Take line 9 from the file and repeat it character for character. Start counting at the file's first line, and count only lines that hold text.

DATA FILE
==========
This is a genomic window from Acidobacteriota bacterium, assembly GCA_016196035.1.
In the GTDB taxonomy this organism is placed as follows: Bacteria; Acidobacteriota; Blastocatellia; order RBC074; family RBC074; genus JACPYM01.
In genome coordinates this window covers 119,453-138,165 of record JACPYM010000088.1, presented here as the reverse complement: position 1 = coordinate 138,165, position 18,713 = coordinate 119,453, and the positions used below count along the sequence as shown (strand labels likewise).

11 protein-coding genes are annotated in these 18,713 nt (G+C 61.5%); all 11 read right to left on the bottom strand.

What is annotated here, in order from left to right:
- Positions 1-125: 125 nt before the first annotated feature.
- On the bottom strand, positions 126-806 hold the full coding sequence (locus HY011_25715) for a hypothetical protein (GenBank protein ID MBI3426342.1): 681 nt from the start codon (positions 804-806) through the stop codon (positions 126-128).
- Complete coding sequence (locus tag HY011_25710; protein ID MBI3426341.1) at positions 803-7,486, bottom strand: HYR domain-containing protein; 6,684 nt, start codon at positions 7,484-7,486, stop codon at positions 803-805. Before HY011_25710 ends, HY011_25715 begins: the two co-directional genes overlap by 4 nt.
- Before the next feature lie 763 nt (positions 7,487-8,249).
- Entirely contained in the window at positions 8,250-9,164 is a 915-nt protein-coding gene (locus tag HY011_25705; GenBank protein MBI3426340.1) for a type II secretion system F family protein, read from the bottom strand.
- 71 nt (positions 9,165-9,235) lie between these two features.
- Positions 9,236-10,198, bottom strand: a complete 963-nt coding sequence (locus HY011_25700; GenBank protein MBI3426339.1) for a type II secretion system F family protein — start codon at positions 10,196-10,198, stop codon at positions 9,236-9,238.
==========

- Before the next feature lie 763 nt (positions 7,487-8,249).